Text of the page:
I picked up Melinda Snodgrass’s “The Edge of Reason” (2009) because she wrote one of my favorite Uhura classic Trek pro novels, and I like her writing. The Edge is a little uncomfortable in places but riveting throughout. It has a clever concept. Religions today use magic and Lucifer is using science to help save the world. For that, he needs a broom-up-his-butt cop in New Mexico who accidentally witnesses a battle between the two factions and rescues a young witch. The poor cop, a pretty rich kid from Connecticut has a walk-in closet of skeletons, but is obsessed with doing the right thing. The reason Lucifer is interested in him is that Kit is completely magic-free. To the magical bad guys, Kit is invisible.
Lucifer enlists him in the celestial army between good and evil (on the side of goodness and science), and as a powerful gazillionaire with connections, he orders the new beat cop promoted. Kit the cop has no problem accepting the spells and magic, but he has a little more trouble being seen as the pampered golden boy detective. Ignoring the sneers, he enlists the help of his partner and the coroner, telling them the real secret of secret societies. Since humans crawled out of the cave, their irrational fears have opened dimensional doorways and let monsters (and gods) through. With the arrival of creationism and intelligent design, some big holes are opening up and some hairy monsters are planning to come through.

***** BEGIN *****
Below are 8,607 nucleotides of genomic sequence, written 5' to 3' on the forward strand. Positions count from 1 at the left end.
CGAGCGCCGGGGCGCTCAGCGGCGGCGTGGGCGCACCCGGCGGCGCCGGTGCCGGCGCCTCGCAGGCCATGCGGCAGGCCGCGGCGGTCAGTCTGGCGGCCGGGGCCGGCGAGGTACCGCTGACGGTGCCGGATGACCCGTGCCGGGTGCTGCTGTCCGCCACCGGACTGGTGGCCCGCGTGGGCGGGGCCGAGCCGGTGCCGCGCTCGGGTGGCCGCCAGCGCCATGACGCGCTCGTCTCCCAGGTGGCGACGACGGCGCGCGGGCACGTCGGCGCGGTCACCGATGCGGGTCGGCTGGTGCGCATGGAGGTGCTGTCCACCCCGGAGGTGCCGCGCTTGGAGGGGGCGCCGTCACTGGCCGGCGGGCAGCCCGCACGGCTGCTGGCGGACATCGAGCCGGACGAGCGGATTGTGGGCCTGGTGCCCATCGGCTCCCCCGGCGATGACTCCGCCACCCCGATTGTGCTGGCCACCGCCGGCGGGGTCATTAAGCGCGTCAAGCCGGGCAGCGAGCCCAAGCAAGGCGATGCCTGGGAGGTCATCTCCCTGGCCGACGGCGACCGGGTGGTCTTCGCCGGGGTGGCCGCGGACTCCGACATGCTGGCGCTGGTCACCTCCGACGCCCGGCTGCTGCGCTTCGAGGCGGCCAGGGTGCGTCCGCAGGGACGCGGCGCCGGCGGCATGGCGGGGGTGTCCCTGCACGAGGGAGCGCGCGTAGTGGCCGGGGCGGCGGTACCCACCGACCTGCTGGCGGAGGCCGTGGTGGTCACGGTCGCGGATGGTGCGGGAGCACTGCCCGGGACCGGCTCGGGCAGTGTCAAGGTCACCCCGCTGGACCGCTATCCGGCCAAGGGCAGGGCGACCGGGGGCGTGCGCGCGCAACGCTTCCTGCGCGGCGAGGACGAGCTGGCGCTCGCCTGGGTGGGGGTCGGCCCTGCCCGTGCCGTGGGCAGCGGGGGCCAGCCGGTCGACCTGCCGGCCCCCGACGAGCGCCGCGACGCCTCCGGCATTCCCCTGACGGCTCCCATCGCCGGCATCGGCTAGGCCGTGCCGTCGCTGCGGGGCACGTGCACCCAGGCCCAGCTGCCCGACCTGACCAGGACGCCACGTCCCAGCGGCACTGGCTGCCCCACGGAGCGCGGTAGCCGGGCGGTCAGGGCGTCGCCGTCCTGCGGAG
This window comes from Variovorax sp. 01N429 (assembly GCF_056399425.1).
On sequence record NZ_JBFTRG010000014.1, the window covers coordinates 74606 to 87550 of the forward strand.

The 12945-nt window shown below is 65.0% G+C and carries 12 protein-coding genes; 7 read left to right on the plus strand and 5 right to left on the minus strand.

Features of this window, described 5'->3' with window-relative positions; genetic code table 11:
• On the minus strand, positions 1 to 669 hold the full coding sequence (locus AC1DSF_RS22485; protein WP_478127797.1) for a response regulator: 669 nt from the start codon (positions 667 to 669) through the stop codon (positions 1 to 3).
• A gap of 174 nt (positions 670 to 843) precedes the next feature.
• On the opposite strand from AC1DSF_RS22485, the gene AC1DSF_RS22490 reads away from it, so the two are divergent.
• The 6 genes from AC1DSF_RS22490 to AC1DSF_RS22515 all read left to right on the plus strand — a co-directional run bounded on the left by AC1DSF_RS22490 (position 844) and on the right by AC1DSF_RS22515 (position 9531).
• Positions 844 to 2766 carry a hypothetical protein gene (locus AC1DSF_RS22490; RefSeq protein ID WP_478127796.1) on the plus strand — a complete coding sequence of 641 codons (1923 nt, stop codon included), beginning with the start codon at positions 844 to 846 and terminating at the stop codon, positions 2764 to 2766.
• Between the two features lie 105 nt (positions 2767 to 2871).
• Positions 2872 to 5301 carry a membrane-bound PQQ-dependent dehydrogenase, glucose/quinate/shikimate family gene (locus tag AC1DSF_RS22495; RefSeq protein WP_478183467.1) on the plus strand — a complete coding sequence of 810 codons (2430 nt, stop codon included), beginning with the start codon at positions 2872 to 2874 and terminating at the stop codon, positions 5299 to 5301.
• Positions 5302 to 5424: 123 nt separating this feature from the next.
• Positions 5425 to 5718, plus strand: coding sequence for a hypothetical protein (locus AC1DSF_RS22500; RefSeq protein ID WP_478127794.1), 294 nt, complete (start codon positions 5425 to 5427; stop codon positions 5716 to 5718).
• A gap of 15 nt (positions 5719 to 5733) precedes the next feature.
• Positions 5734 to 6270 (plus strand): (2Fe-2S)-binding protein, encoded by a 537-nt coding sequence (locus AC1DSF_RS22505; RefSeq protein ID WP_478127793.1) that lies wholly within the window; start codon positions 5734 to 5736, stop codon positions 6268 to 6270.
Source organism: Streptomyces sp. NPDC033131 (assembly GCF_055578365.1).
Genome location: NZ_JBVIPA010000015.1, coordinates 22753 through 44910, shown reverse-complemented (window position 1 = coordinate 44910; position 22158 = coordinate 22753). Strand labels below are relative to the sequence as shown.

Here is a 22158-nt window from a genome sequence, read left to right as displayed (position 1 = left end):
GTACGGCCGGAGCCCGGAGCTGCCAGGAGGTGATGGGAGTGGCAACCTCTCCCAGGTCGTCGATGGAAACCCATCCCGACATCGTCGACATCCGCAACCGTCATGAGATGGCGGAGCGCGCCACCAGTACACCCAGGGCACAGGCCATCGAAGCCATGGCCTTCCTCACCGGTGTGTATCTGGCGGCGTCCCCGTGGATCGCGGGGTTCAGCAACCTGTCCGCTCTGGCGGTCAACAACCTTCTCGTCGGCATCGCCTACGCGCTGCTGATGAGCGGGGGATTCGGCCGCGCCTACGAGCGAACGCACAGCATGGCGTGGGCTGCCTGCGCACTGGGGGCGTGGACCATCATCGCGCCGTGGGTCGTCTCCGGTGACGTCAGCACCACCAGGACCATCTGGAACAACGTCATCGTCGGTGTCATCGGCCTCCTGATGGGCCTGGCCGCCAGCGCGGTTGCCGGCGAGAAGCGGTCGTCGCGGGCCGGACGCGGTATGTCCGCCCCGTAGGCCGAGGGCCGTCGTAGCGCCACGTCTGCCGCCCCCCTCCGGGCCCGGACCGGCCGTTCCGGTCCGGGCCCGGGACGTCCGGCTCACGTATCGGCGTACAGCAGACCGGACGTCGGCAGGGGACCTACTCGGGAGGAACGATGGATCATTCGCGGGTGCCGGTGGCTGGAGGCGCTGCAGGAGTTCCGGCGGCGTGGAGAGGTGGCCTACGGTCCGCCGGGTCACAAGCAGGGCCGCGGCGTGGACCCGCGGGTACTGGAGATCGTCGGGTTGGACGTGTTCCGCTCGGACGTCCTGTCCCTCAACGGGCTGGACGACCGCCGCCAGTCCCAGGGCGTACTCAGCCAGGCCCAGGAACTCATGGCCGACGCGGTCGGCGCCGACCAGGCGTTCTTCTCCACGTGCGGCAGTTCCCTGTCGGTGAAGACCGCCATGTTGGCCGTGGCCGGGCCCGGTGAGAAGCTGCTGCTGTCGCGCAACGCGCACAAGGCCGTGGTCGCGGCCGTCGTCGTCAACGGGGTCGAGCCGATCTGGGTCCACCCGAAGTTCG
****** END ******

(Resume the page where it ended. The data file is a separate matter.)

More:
Poor Kit the cop and his intrepid ensemble (the nuclear scientist witch, the bum who keeps blowing up and shattering into some dangerous copies, his streetwise partner, and the coroner eager to jump Kit’s bones) try to track down mysterious murders while refusing a deal with a human devil (a televangelist). When dark, sexual secrets about Kit come out and his mother is coerced into suicide, monsters run amok and Kit has to relive his brutal past to prevent the end of the world.
If you can get past the grisly bits (poor Kit was too pretty for his own good as a youngster), the rest of the story is a roller coaster ride. Kit hops across the US tracking down evil-doers and monsters. Someone from his own team has been seduced by the other side. His father hates him. Lucifer is incapacitated, and Kit has no choice but to call in the calvary.
It ends rather abruptly with the team members promising the keep up the good fight and is obviously a set up for further adventures of Kit and his Scoobies against dimensional demons. I may need to take a shower and read something a little less disturbing before I tackle the sequel.